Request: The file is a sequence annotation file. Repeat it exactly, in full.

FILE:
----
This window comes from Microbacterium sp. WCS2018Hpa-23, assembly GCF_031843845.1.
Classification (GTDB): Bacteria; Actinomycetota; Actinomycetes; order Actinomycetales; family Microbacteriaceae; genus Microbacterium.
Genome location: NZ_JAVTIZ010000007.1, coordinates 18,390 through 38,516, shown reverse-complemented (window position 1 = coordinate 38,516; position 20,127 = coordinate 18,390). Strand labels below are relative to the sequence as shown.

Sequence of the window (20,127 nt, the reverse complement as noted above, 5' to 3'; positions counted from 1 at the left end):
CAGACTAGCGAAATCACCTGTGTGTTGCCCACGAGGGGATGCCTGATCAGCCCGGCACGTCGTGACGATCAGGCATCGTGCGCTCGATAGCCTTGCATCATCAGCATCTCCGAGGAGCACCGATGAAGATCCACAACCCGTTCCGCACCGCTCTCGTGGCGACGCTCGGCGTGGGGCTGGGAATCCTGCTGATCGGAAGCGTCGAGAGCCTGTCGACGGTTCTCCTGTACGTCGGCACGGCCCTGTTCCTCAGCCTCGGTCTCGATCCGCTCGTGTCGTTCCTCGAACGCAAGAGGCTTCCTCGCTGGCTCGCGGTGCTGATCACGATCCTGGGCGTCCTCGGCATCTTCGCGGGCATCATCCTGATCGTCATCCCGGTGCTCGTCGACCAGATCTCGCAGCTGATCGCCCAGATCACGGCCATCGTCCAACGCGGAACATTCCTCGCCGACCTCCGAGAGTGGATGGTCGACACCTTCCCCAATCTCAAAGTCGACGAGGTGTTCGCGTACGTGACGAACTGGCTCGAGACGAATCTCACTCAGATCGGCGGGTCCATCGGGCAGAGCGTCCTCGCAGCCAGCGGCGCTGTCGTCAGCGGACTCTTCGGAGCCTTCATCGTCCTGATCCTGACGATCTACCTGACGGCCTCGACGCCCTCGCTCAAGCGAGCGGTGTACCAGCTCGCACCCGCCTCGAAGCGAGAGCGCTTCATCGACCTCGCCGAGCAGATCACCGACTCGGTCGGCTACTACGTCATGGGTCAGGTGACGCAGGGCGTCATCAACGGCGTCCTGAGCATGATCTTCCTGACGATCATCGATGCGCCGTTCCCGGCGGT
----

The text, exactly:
This window comes from Microbacterium sp. WCS2018Hpa-23, assembly GCF_031843845.1.
Classification (GTDB): Bacteria; Actinomycetota; Actinomycetes; order Actinomycetales; family Microbacteriaceae; genus Microbacterium.
Genome location: NZ_JAVTIZ010000007.1, coordinates 18,390 through 38,516, shown reverse-complemented (window position 1 = coordinate 38,516; position 20,127 = coordinate 18,390). Strand labels below are relative to the sequence as shown.

Sequence of the window (20,127 nt, the reverse complement as noted above, 5' to 3'; positions counted from 1 at the left end):
CAGACTAGCGAAATCACCTGTGTGTTGCCCACGAGGGGATGCCTGATCAGCCCGGCACGTCGTGACGATCAGGCATCGTGCGCTCGATAGCCTTGCATCATCAGCATCTCCGAGGAGCACCGATGAAGATCCACAACCCGTTCCGCACCGCTCTCGTGGCGACGCTCGGCGTGGGGCTGGGAATCCTGCTGATCGGAAGCGTCGAGAGCCTGTCGACGGTTCTCCTGTACGTCGGCACGGCCCTGTTCCTCAGCCTCGGTCTCGATCCGCTCGTGTCGTTCCTCGAACGCAAGAGGCTTCCTCGCTGGCTCGCGGTGCTGATCACGATCCTGGGCGTCCTCGGCATCTTCGCGGGCATCATCCTGATCGTCATCCCGGTGCTCGTCGACCAGATCTCGCAGCTGATCGCCCAGATCACGGCCATCGTCCAACGCGGAACATTCCTCGCCGACCTCCGAGAGTGGATGGTCGACACCTTCCCCAATCTCAAAGTCGACGAGGTGTTCGCGTACGTGACGAACTGGCTCGAGACGAATCTCACTCAGATCGGCGGGTCCATCGGGCAGAGCGTCCTCGCAGCCAGCGGCGCTGTCGTCAGCGGACTCTTCGGAGCCTTCATCGTCCTGATCCTGACGATCTACCTGACGGCCTCGACGCCCTCGCTCAAGCGAGCGGTGTACCAGCTCGCACCCGCCTCGAAGCGAGAGCGCTTCATCGACCTCGCCGAGCAGATCACCGACTCGGTCGGCTACTACGTCATGGGTCAGGTGACGCAGGGCGTCATCAACGGCGTCCTGAGCATGATCTTCCTGACGATCATCGATGCGCCGTTCCCGGCGGT